Finsbury Growth & Income: Nick Train Dismisses Brexit Risk

Gold rated investor Nick Train dismisses the impact of Brexit on markets, and is optimistic about the outlook for equities - on the whole

Emma Wall 1 August, 2016 | 11:24AM

“Every minute you spent worrying about the effect of Brexit on stock returns was a minute wasted,” says Gold rated investor Nick Train.

“There have been millions of pounds wasted on determining which direction people would vote in, and how it would impact markets, for what?”

The Finsbury Growth & Income Trust (FGT) manager admits that he is rarely pessimistic on markets, but he says he has good reason to dismiss the current political threat.

“We have got a reputation of always being positive on markets but there is a fundamental category error with stock markets and the economy – comments about quoted companies are not the same as comments about macro and vice versa, of course there were dips post-Brexit and we took advantage of that,” he said. “But we are optimistic about equity markets.”

Profiting from Technology by Proxy

What is driving these continued gains? Train points to technology stocks.

“Facebook, Amazon and Google. Three of the biggest companies in the world – and they didn’t exist 15 years ago. We probably have not yet heard the names of the stocks which will be the biggest of the next decade. Technology has revolutionised our lives.”

The potential problem for Train and shareholders in Finsbury Growth and Income is that the trust’s mandate specifies these types of stocks are out of bounds. The emphasis is instead on established companies – many of the holdings have been around for more than 100 years.

Instead he looks to get exposure by-proxy; investing in asset manager Schroders (SDR) which benefits from rising equity markets and heritage names which embrace new technologies. He also holds Rathbones (RAT) and Hargreaves Lansdown (HL.) for these reasons.

“We don’t have the capabilities or mindset to take on the risk of start-up investing, and our approach explicitly states we won’ invest in those sorts of companies. I am not under any illusions,” he admits. “But we can find companies that are innovative within their fields. Look at the success the Daily Mail (DMGT) has had online – that is an extension of what the company has been doing for the past century.”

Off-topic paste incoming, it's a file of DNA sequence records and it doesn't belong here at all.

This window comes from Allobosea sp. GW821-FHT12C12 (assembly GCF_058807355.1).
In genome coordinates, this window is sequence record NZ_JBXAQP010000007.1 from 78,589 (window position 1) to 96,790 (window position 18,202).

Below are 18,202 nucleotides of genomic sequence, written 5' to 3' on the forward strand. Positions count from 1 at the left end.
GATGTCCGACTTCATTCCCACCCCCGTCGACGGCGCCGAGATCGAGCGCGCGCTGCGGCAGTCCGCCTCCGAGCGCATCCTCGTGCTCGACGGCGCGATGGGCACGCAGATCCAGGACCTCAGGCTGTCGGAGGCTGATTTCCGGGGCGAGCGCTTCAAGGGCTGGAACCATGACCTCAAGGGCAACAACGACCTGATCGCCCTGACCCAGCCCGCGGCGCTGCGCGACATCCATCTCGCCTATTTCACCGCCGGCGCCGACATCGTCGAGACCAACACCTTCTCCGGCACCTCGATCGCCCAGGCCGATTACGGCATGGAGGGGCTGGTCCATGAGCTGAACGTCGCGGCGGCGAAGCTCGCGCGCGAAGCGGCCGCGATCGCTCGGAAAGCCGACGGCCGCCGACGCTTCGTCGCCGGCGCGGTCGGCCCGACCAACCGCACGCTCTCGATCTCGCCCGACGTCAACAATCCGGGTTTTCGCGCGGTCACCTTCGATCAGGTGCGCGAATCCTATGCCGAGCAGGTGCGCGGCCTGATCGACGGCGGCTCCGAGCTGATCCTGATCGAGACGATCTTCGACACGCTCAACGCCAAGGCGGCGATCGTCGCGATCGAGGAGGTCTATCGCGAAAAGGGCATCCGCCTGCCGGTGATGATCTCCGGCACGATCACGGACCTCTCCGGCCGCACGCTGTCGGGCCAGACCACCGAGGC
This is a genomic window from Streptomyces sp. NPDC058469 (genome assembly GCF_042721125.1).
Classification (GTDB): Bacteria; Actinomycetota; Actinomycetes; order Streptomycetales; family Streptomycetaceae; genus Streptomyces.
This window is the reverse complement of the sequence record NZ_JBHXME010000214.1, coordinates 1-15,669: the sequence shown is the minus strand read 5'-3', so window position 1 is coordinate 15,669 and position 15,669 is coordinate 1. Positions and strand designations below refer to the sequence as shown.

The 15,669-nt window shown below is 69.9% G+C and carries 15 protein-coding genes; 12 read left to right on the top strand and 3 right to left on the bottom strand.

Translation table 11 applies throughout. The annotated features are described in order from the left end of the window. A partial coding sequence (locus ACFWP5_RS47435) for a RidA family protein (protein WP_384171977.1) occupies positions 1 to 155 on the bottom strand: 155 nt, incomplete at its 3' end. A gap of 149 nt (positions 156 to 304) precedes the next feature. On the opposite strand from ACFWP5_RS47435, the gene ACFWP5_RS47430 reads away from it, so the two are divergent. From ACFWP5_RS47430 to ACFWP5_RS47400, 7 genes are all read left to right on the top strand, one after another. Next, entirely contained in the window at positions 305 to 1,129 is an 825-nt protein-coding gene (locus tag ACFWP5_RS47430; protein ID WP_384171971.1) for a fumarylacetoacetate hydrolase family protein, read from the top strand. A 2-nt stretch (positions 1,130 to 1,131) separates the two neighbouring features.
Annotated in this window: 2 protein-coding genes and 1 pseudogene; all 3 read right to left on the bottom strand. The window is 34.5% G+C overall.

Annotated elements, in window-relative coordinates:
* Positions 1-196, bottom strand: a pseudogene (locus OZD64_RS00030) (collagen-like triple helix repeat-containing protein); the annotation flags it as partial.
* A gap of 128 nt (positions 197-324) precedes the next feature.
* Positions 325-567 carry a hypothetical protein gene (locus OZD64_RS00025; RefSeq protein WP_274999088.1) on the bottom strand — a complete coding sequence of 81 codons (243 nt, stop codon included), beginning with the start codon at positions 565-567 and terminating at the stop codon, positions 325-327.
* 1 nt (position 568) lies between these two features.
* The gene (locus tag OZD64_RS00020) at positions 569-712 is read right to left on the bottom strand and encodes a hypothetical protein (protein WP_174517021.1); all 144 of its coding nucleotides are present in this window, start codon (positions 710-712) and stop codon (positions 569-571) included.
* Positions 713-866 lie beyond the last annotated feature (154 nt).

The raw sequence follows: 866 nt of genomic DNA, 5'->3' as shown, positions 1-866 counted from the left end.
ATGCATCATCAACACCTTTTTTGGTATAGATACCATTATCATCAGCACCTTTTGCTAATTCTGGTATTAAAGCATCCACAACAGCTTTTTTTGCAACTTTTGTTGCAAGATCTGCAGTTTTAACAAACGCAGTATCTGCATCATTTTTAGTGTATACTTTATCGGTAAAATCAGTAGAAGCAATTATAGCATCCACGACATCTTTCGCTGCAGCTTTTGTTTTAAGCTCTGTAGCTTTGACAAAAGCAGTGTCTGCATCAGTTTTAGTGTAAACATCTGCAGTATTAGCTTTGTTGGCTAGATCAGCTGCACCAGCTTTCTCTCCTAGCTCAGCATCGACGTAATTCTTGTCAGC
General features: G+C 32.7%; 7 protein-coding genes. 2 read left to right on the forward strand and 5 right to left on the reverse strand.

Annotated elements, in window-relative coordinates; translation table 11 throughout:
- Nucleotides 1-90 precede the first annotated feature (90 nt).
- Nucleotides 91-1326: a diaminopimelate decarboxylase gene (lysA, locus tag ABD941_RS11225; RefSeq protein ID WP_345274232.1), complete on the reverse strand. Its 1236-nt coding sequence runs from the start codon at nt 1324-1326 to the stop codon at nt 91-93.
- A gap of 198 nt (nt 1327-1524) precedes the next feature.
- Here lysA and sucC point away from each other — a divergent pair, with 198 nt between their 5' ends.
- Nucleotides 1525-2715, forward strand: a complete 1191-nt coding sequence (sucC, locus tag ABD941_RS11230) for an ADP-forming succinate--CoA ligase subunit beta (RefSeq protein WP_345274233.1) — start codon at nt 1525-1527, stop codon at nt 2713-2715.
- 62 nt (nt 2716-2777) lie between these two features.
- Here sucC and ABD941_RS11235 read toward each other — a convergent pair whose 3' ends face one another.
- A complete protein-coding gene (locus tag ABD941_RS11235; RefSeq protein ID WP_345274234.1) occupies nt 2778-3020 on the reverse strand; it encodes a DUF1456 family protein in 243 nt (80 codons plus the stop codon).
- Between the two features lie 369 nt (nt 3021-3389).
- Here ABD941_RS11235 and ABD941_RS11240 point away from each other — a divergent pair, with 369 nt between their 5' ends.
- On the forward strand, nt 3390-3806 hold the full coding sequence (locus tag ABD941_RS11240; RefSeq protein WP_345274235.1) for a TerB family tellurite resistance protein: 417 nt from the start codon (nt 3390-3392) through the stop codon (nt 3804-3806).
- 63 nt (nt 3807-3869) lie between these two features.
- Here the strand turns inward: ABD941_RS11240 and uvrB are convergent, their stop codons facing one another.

Another example is Burberry (BRBY) whose social media presence boasts upwards of 40 million followers across various platforms, a success digital marketing strategy for a company founded in 1856. Although this company has seen considerable share price volatility over the past 18 months Train says “there is only one Burberry, a company who is named unprompted on surveys on the world’s most recognisable brands”. Train has bought more in recent months, adding on the market dips.

Taking a different tack Train also seeks out businesses that will not be usurped by technological advancements. Stocks such as A G Barr (BAG), who make sugary soft drink Irn Bru. His collection of alcohol producers also fall into this category; Remy Cointreau (RCO), Fullers, Heineken  and Diageo.

Lack of inflation also adds to Train’s positive outlook – Reed Elsevier (REL) most recent growth figure of 4% may not sound like much historically, but when inflation is 0% or less, real returns look much more attractive.

“We are Gritting Our Teeth Over Pearson”

It is not all good news however. At the trust’s last annual general meeting Train admitted he had come very close to selling publishers Pearson (PSON), and the love affair is still turbulent.

“The shares are down 11% today,” he sighs. “We try to have a disciplined approach to stocks – we have to have conviction; they have to be either a buy or a sell. Pearson is probably the exception to that rule. We have been adding to the holding but through gritted teeth. We had not conceived how worrying a stock it would be when we bought it. Will it be a success? We are more unsure now than ever. But we don’t think at this stage there are any existential risks to the company, we don’t think it will go bust.”

Train is in talks with the board, who have promised certain strategic milestones will be hit over the course of this year, such as an increase of 15% in digital revenues. Train says it is important these are delivered on if he is to continue investing.

The information contained within is for educational and informational purposes ONLY. It is not intended nor should it be considered an invitation or inducement to buy or sell a security or securities noted within nor should it be viewed as a communication intended to persuade or incite you to buy or sell security or securities noted within. Any commentary provided is the opinion of the author and should not be considered a personalised recommendation. The information contained within should not be a person's sole basis for making an investment decision. Please contact your financial professional before making an investment decision.

Securities Mentioned in Article

Security NamePriceChange (%)Morningstar
Rating
Barr (A G) PLC623.00 GBX-28.31
Burberry Group PLC2,277.00 GBX14.39
Daily Mail and General Trust PLC Class A776.00 GBX-0.51
Pearson PLC893.20 GBX3.40
RELX PLC1,965.00 GBX-0.03
Rémy Cointreau127.30 EUR-0.31
Schroders PLC3,016.00 GBX1.14

About Author

Emma Wall

Emma Wall  is Editor for Morningstar.co.uk

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